• New buyers are still venturing into the market.

The affordability factor has weighed down the market. There will be no flood of buyers this year – more like a steady trickle. This will slow home price increases and extend listing times. Although housing inventory remains low, particularly in the starter-home market, high-traffic shopping will continue.

The largest segment of buyers is expected to be Millennials. In a recent Trulia poll, one-fifth of Millennials anticipate purchasing a home in 2019. 

• Interest Rates Remain Low

2019 has not seen the multiple rate hikes anticipated. More recently, lowered interest rates have brought the 30-year fixed rate down to around 3.58%. Even if a raise were to occur, rates will probably remain near their historical lows. With no sudden leaps anticipated, now is a great time for buyers to lock-in low rates.

• Equity Cash-In

For sellers holding a home they purchased during or shortly after the recession, there’s a lot of equity at stake. The more equity in the home, the higher the net from the sale that can be used toward a down payment on another house. The greater the down payment, the lower the interest rate, reducing monthly payments and the need for PMI.

Don’t miss out on prime sales opportunities. Ensure maximum return-on-investment with real estate selling tips and tools from Properties Online today.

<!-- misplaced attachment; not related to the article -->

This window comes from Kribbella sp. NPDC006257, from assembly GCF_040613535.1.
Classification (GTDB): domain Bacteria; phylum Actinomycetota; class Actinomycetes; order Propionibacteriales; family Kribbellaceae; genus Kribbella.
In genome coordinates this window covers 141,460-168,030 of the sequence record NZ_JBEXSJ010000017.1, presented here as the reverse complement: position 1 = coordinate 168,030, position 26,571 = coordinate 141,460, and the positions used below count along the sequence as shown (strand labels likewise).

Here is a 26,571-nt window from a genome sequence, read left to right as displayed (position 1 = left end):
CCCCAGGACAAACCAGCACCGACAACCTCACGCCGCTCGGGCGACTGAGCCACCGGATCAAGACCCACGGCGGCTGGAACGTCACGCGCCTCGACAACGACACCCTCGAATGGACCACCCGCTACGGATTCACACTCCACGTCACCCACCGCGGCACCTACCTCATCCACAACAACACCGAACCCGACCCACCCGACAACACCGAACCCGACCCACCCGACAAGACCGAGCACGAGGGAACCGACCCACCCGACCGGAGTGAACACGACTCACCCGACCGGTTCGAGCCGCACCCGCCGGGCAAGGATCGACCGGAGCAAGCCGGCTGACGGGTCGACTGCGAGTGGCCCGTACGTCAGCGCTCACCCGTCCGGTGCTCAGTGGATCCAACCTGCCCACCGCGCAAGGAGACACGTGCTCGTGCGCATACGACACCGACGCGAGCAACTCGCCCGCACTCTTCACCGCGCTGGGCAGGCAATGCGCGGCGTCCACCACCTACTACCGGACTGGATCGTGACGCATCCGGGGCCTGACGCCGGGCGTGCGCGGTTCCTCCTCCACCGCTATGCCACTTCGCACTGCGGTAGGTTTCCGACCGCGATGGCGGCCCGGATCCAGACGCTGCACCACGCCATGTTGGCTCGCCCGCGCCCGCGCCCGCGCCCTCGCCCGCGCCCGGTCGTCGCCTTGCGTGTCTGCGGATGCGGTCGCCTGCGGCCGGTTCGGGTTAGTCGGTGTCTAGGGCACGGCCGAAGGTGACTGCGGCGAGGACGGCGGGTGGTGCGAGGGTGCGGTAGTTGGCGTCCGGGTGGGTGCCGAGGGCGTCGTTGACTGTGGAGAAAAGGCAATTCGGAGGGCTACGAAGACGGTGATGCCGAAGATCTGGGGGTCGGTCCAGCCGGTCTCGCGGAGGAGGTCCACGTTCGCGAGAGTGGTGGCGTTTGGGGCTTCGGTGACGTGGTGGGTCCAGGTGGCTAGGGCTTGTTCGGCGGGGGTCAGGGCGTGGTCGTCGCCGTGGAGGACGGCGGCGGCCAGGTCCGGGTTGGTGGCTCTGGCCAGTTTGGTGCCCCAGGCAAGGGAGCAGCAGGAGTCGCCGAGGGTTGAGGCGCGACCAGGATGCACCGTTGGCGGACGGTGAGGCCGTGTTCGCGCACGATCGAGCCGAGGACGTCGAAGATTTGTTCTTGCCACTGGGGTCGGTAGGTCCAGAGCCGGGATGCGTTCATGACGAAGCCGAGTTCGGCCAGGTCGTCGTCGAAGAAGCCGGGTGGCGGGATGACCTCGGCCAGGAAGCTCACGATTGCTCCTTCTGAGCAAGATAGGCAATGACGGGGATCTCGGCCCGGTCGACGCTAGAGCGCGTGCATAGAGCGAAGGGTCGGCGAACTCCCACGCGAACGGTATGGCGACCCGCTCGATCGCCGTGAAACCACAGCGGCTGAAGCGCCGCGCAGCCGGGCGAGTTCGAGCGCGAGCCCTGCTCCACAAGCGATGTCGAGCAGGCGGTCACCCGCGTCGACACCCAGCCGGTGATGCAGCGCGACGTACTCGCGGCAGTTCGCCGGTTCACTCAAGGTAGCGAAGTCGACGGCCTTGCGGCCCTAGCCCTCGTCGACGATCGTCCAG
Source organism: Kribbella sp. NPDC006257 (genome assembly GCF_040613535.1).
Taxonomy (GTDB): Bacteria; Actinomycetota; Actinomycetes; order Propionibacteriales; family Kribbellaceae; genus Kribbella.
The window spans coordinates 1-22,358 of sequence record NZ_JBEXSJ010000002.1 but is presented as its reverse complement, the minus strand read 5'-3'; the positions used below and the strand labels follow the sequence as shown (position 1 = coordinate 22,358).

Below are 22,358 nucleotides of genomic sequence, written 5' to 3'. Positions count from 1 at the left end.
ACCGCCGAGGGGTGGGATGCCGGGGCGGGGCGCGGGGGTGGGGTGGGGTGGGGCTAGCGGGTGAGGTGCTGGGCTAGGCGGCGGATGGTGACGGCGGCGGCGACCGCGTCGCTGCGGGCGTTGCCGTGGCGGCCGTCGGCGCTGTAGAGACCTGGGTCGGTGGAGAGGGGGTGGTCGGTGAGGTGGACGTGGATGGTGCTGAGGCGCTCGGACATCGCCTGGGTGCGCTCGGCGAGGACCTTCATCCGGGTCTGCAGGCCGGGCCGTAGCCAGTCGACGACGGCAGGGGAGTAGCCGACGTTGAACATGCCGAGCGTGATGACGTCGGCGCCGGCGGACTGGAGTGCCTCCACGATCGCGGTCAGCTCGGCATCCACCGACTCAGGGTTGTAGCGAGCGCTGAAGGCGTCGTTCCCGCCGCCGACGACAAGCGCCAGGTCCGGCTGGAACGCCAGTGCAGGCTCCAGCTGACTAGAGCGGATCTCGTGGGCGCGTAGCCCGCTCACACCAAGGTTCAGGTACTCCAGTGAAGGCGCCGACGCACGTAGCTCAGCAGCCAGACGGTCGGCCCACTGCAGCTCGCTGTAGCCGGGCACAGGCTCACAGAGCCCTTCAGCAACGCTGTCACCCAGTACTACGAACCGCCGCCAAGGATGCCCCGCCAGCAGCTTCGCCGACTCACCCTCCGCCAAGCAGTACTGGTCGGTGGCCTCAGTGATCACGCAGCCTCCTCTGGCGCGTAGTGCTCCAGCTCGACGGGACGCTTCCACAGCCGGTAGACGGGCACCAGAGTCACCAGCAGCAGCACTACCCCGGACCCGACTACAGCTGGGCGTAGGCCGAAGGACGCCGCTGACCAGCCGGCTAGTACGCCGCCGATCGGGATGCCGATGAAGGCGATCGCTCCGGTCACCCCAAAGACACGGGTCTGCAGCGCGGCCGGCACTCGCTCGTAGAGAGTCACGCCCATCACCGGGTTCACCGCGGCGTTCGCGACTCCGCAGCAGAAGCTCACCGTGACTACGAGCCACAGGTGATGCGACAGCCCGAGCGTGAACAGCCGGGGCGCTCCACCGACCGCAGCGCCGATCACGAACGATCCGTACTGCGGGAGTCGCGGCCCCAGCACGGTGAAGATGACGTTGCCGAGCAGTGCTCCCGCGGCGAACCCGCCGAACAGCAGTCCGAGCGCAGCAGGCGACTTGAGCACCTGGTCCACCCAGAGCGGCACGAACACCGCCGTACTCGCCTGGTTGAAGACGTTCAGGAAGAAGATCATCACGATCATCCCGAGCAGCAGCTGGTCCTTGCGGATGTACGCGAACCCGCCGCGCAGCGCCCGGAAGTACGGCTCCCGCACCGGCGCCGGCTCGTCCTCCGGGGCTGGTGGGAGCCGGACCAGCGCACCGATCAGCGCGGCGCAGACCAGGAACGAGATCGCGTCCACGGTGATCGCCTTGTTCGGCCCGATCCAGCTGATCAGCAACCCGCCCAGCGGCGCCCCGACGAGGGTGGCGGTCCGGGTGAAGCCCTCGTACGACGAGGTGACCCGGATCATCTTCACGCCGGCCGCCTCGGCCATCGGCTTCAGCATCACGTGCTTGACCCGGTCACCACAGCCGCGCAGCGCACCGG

Time to Get Listed for the Season

Forbes Article Writer Predicts No Housing Recession in 2019

Stressing out over recent real estate selling trends pointing to a housing recession on the horizon? Not everyone is on board with that assessment, including Forbes article contributor Lawrence Yun. Despite existing home sales falling 2%, falling nearly every month of 2018, and a 12% decline in housing starts (typically an indicator of a recession), Yun does not see the possibility of a downturn on the horizon.

A Difference of Opinion

Yun sees incorrect conclusions being drawn from these statistics. He notes that rather than a demand shortage, as seen at the depths of the 2008 housing recession in which an oversupply of 12 months of inventory was on the market, today it’s quite the opposite.

Real estate selling trends showcase a shortage of inventory. It would take just 4.3 months to exhaust current supplies, as compared to a balanced market of 6-7-months of inventory. Homes continue to be pocketed at a swift pace, spending very little time on the market (about 26-days in June).